Thomas Prescher Triple Axis Tourbillon Regulator Sport
Triple Axis Tourbillon Regulator Sport – The tourbillon with three axis – first and second axis turn once per minute, third axis turns once per hour

TWL: After the stunning success of those two remarkable pieces in 2003, you followed them up with the Tourbillon Trilogy at Baselworld 2004, where you unveiled the first ever triple axis tourbillon wristwatch. Did you ever think that you would not be able to achieve this remarkable feat?

TP: I knew it was possible but several times during the process I was ready to go throw it in Lake Biel. However, I refused to give up and instead continued to squeeze the piece, so to speak, and force it to give up its resistance. Finally I won the battle with the Triple. Making it is still like riding a full blood Arab Horse. Very difficult but it brings fun and satisfaction.

TWL: What were the greatest challenges you faced when conceiving and realising these pieces? How did you overcome them?

TP: To create the watch as an entire piece of art. From a technical perspective the greatest challenge was to realize that a constant force in the carriage is more or less a must for a system like mine. It was also very difficult to synchronize the arm of the Tourbillon with the minute hand. That took me nearly the half of the time.

Overall though, the most difficult thing was the realization of a prototype financed 100% out of my own pocket. No bank was willing to help. So I did nearly everything with my turning machine and through this process gained a lot of knowledge.

In my opinion the only way to overcome the problems of an independent start up is strong will, hard work and patience.

TWL: Looking back now, would you have done anything differently? Why?

TP: I have only one life and I am where I am because I have done things the way I have. So following this logic I would do everything the same, because I am happy now!
If I had a second life I think I would do many things different to make it easier for others and also for myself, although if this would result in the outcome I intended, I am not sure at all.

Thomas Prescher Qatar Watch
Mesmerizing – the inner workings of the Qatar watch.

TWL: Recently you announced the successful completion of the custom made Qatar watch, from your TempusVivendi range. What was the most enjoyable aspect of designing and creating this timepiece? What did you find most difficult?

TP: I am very pleased by the positive comments this watch has received. For me the most enjoyable but at the same time challenging aspect was the coat of arms. At first glance it seemed like they were almost made for my system, but this was to be misleading. I had to change so many things especially as the swords had to be carried from the external side and not from the centre. It took me a month to develop this new system and another again to make the new parts.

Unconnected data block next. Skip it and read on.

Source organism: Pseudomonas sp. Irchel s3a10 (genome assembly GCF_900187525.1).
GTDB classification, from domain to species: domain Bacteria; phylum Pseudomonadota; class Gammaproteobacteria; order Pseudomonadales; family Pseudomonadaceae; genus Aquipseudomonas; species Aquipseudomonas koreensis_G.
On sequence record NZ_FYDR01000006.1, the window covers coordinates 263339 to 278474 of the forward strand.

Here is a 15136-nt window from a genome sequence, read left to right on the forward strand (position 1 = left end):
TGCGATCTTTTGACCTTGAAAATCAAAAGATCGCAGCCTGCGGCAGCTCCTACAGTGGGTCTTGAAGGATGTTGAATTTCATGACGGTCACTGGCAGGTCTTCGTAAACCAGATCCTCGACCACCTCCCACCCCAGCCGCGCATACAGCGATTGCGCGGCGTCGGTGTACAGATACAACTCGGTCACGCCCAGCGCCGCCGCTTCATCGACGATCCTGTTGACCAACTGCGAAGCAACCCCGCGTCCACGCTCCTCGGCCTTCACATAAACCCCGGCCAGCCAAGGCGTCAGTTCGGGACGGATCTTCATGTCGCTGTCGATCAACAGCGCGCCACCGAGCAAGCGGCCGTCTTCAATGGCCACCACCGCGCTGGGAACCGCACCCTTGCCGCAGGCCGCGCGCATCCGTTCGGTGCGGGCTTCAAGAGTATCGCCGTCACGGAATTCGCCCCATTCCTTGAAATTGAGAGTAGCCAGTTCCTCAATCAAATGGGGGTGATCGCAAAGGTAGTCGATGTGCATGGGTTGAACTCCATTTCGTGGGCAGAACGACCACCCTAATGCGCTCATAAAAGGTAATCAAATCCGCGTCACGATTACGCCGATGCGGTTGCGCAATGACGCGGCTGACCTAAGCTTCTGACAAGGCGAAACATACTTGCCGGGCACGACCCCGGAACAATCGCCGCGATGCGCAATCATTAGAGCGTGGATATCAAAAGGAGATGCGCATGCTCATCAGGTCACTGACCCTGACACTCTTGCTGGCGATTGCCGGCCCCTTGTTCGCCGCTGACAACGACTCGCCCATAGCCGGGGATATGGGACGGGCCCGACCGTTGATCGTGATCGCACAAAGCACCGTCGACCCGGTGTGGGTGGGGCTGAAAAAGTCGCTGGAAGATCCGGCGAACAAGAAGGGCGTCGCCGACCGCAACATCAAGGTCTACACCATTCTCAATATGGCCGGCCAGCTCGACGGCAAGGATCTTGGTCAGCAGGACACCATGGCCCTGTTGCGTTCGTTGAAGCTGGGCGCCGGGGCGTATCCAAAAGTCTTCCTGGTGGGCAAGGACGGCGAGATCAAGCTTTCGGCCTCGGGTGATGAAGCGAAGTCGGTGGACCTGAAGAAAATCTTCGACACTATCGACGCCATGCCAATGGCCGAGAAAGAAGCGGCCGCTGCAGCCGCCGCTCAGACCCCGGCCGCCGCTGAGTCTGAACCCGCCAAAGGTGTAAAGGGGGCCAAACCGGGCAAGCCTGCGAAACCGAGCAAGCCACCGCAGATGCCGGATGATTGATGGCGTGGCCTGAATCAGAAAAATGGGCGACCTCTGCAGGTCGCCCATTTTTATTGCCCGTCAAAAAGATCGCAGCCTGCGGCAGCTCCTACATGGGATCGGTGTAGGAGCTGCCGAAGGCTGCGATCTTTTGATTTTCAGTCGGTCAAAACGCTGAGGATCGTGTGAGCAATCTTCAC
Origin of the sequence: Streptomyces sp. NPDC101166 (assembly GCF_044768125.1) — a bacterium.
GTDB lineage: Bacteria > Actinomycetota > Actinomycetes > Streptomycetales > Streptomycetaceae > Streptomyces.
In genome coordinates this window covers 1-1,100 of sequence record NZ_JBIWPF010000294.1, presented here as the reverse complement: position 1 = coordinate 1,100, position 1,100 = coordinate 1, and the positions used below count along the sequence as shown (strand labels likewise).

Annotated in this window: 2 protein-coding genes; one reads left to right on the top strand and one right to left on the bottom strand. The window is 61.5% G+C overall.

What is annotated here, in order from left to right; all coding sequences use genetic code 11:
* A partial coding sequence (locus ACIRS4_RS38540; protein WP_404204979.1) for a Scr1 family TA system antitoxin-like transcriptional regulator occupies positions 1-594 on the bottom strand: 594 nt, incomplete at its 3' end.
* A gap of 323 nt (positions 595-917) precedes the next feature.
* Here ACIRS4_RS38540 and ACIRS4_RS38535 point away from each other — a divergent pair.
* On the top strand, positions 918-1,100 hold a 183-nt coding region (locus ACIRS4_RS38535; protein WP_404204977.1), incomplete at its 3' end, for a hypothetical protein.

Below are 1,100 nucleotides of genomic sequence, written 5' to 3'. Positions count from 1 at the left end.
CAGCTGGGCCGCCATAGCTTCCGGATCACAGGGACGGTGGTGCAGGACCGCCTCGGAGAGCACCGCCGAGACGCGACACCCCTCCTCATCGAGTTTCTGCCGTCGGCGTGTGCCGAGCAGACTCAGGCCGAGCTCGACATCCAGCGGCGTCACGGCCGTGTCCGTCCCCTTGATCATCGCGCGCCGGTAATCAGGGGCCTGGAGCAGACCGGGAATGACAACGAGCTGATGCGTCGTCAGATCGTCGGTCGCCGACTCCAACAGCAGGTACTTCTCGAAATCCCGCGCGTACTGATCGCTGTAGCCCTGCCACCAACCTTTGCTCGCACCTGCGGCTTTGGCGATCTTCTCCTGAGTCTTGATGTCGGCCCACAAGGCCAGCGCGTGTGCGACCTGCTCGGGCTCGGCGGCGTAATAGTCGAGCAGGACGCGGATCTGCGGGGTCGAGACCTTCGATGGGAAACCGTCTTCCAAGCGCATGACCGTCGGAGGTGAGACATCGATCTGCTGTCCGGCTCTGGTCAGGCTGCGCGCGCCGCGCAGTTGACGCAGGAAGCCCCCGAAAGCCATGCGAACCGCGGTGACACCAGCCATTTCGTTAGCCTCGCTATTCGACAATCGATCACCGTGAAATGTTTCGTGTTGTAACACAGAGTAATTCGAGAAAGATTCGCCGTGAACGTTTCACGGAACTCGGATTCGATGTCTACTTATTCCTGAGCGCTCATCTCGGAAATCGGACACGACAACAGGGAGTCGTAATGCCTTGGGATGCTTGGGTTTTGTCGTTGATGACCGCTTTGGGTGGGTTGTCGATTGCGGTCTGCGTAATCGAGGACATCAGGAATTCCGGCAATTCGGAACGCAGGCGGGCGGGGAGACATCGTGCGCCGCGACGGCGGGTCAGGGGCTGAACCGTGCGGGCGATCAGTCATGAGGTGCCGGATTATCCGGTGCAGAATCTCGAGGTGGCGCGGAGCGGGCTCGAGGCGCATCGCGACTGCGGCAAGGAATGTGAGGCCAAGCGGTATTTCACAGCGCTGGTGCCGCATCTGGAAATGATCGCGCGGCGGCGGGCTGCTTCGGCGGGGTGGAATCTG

A very nice aspect is that I always have the opportunity to come in close contact with a new field of things when I do the research for a watch like this. I discovered a new and extremely interesting country and culture.

In the end the most difficult thing was to make the design balanced so that it shows perfect harmony in both positions; showing the time and swords up.

TWL: How long does it take you to design and manufacture a custom piece from start to finish?

TP: Depending what the client wants between four weeks and two years. The Qatarwatch took me three months.

TWL: What is the most unusual request a client has ever made from you for a custom piece?

TP: Can you make me this mechanism for a Quartz watch!

TWL: Finally, out of all the timepieces you have ever made, which is your favorite and why?

TP: My new Mysterious Automatic Double Axis Tourbillon with calendar on the oscillating weight.  When I first had the idea I thought this is now beyond even my limits. So I started to realize each part of this watch as a single part and then I have put all the parts together to form one extraordinary watch!

Make sure you keep your eyes out for this amazing new piece from Thomas Prescher later this week!

Tom Mulraney
Tom is the founder and editor of The Watch Lounge. Together with his team he is dedicated to bringing you the best, original content you won't find anywhere else on the net.


  1. Anne Taylor

    Such skill and intricate workmanship….honestly I can’t imagine being so talented.

  2. Jerome Pineau

    Wow, thanks for printing this article. It’s really interesting to get this insight from a grand master for someone like me who is just breaking into the industry.